‘One sad story I remember from 1941 was when we were all playing football one day and got the call to report to the hospital to give blood. There had been a training accident in the Glen of Imaal in Wicklow. 16 lads had been killed. When the bodies came in, we had to carry in the bodies. There was blood all over the truck. We all got a reality check that day’.
‘The Blackwater Manoeuvres
For most of the Emergency, C Company 25th Infantry Battalion was stationed in the Curragh. However, it regularly took part in exercises outside of their area. Taking the young men to parts of the country they had never heard of or been to. Cork, the Blackwater River, Castle Annagh Camp New Ross, Abbeyleix, Bawnjames. The exercises took part around potential scenarios Ireland may face in case of an invasion. In the early days of the Emergency nobody knew if invasion would come from the Germans in order to gain a backdoor into the United Kingdom or from the British who with the Battle of the Atlantic, had their eyes on Ireland’s strategic ports.
‘In the summer of 1942 we took part in several big manoeuvres. Now we marched everywhere back then. There wasn’t enough transport anyway. Our objective was to cross the Blackwater River. The march down took us through places we’d never heard of or been. We were regularly allowed bivouac in old estates like Silversprings House Piltown, Co. Kilkenny. That was in July. We then went on to Wexford where we stayed in a camp in Bawnjames. We didn’t mind marching through the countryside. It got us out of the Curragh and away from guarding prisoners and out soldiering. We could buy things like good food off the locals and the girls were always very pleasant to us’.
The Blackwater Exercise in 1942 involved elements from all the commands in Ireland. The 2nd Division, along with elements from 5th Brigade, moved south to attack the 1st Division in based in the Munster region. One of the largest obstacles in their way was the Blackwater River; a natural defensive barrier around Cork City. They remain the largest military exercises the Irish State has ever conducted.
‘The Blackwater manoeuvres took place in August and September of 1942. We had to cross the Blackwater River with full battle dress. Most lads couldn’t swim so we had to form human chains. The current would try and grab your legs. Sometimes a chain would break upstream and lads would come drifting down and we’d have to catch them. We didn’t catch them all’.
The exercise was followed by the largest-ever military parade which was held in Ireland in Cork City on 13 September.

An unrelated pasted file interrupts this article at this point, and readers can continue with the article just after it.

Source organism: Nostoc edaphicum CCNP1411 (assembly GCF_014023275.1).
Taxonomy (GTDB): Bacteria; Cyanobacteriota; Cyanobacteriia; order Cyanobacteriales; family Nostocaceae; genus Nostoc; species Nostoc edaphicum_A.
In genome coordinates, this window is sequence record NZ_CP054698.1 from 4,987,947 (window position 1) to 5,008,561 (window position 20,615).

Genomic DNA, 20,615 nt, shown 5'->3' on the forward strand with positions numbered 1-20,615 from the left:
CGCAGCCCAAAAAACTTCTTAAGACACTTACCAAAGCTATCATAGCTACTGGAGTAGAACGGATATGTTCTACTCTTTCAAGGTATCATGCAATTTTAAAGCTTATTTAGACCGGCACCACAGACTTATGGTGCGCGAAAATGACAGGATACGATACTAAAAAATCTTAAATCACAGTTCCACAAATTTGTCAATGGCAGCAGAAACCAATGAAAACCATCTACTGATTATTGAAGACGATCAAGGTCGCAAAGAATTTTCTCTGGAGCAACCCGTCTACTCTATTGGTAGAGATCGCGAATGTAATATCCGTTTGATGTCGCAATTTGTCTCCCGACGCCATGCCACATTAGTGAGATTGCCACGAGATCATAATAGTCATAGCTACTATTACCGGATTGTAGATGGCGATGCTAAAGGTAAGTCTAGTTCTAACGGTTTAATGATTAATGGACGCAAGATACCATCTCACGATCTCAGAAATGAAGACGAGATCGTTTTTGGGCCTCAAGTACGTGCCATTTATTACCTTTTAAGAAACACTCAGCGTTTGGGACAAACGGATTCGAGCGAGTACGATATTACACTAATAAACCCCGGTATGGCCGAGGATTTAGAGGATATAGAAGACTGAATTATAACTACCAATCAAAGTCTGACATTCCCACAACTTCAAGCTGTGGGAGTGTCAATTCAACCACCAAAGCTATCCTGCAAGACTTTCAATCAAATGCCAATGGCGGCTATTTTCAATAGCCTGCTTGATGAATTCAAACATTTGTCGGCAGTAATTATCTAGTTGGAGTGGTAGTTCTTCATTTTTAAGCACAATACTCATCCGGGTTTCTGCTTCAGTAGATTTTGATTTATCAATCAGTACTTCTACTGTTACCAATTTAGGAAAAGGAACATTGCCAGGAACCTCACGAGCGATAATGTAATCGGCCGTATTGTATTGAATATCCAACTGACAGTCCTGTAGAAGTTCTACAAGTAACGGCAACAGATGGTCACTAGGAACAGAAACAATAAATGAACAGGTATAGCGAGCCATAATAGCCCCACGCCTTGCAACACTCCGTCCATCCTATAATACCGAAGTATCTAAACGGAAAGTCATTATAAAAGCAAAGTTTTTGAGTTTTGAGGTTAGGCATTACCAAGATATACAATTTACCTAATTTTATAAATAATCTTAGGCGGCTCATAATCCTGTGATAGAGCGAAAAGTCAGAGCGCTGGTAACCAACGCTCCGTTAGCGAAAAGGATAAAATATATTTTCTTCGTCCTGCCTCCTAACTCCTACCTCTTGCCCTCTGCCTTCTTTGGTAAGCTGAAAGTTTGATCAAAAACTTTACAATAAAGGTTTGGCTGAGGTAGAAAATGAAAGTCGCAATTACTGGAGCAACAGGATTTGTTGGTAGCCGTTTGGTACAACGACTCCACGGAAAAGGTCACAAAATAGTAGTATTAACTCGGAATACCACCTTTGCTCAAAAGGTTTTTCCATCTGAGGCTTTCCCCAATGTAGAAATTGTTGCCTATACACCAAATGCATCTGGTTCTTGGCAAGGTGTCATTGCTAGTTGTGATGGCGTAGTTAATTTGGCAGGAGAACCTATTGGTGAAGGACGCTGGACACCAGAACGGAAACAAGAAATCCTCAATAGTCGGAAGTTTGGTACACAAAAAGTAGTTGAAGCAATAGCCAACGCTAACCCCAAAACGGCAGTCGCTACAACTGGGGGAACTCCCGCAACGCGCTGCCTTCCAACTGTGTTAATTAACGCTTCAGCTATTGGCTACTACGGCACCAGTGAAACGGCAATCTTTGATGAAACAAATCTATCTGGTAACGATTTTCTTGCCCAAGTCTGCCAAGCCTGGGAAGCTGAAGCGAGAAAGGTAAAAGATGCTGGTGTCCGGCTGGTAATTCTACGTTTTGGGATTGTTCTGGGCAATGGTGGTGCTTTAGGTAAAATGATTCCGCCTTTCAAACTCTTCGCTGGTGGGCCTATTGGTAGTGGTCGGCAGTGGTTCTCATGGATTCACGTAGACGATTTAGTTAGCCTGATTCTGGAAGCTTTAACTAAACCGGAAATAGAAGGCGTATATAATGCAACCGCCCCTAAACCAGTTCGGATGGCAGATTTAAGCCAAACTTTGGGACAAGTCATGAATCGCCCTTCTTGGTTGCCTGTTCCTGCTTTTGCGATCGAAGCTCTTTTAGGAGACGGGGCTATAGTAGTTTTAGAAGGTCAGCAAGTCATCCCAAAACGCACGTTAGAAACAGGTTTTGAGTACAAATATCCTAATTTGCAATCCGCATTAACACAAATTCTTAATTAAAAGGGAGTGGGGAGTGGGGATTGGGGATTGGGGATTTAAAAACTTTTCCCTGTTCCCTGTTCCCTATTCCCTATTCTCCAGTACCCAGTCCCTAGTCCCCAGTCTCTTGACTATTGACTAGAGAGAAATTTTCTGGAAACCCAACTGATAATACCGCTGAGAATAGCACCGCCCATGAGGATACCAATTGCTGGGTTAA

As the war raged on around the world the Axis powers began retreating. An invasion of Ireland became less and less likely. The Defence Forces were still on high alert. German U-Boat activity off the coast was monitored, rationing and blackouts continued. For the Army, training was maintained and those Allied and Axis aircrews and mariners that still managed to end up in Ireland had to be rounded up and interned. Internment continued until the end of the war, but bit by bit the Allied personnel were allowed drift off either making their way to Northern Ireland or catching a boat from Dublin bound for Britain. The internees had nowhere to go even if they wanted to.
End of the Emergency and Demobilisation
By 1945 the war in Europe was coming to a close. Although the Emergency in Ireland continued until 1946 the Defence Forces began to scale down.
‘Near the end of the war I was given indefinite leave to finish my apprenticeship. My Commanding Officer called me in and explained because the war was winding down I was approved to go finish my trade so I would have it finished for when I was discharged. Now I had just completed my NCO’s course and I wanted to get my corporals stripes. With demobilisation looming there was no need for any more corporals. Alas back up to Dublin I went to finish my studies on full pay. I was lucky to get such an opportunity. I reported back to the Curragh 18 months later for demobilisation. Battalion after battalion was paraded and stood down. I was handed my discharge papers and the offer of a Martin Henry suit. I took two shirts, two trousers and a pair of boots instead for work. I never got to find out whether I passed my NCO’s course or not. Everyone was being demobilised. For our service we were awarded the Emergency Medal and the Taoiseach, Éamon de Valera, gave us a 100 pound. That was it, the Emergency was over’.
Patsy still lives in his home in Walkinstown, Dublin, aged 94.
This article first appeared in An Cosantóir – the Irish Defence Forces magazine in February 2012.